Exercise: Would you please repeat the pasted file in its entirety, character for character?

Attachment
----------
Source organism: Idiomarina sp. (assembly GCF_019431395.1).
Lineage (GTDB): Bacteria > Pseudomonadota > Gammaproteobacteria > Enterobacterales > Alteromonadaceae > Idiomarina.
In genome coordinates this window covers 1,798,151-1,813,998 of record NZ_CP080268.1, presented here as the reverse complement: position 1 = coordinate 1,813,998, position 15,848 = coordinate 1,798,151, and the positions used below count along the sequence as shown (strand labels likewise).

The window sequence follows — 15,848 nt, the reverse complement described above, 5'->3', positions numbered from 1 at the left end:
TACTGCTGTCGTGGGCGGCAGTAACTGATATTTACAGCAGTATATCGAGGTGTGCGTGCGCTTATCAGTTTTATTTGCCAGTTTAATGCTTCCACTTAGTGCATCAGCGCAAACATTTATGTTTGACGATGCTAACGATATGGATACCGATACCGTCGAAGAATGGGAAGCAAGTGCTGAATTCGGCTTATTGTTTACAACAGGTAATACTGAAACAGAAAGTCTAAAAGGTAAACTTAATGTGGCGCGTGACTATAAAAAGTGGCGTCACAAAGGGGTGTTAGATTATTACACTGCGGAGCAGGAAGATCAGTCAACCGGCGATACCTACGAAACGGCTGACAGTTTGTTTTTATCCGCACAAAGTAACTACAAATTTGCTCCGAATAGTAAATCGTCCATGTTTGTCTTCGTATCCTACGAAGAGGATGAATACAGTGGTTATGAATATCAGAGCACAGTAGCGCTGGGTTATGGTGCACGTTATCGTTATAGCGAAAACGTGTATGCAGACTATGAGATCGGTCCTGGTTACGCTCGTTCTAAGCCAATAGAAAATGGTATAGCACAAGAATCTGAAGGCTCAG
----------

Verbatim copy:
Source organism: Idiomarina sp. (assembly GCF_019431395.1).
Lineage (GTDB): Bacteria > Pseudomonadota > Gammaproteobacteria > Enterobacterales > Alteromonadaceae > Idiomarina.
In genome coordinates this window covers 1,798,151-1,813,998 of record NZ_CP080268.1, presented here as the reverse complement: position 1 = coordinate 1,813,998, position 15,848 = coordinate 1,798,151, and the positions used below count along the sequence as shown (strand labels likewise).

The window sequence follows — 15,848 nt, the reverse complement described above, 5'->3', positions numbered from 1 at the left end:
TACTGCTGTCGTGGGCGGCAGTAACTGATATTTACAGCAGTATATCGAGGTGTGCGTGCGCTTATCAGTTTTATTTGCCAGTTTAATGCTTCCACTTAGTGCATCAGCGCAAACATTTATGTTTGACGATGCTAACGATATGGATACCGATACCGTCGAAGAATGGGAAGCAAGTGCTGAATTCGGCTTATTGTTTACAACAGGTAATACTGAAACAGAAAGTCTAAAAGGTAAACTTAATGTGGCGCGTGACTATAAAAAGTGGCGTCACAAAGGGGTGTTAGATTATTACACTGCGGAGCAGGAAGATCAGTCAACCGGCGATACCTACGAAACGGCTGACAGTTTGTTTTTATCCGCACAAAGTAACTACAAATTTGCTCCGAATAGTAAATCGTCCATGTTTGTCTTCGTATCCTACGAAGAGGATGAATACAGTGGTTATGAATATCAGAGCACAGTAGCGCTGGGTTATGGTGCACGTTATCGTTATAGCGAAAACGTGTATGCAGACTATGAGATCGGTCCTGGTTACGCTCGTTCTAAGCCAATAGAAAATGGTATAGCACAAGAATCTGAAGGCTCAG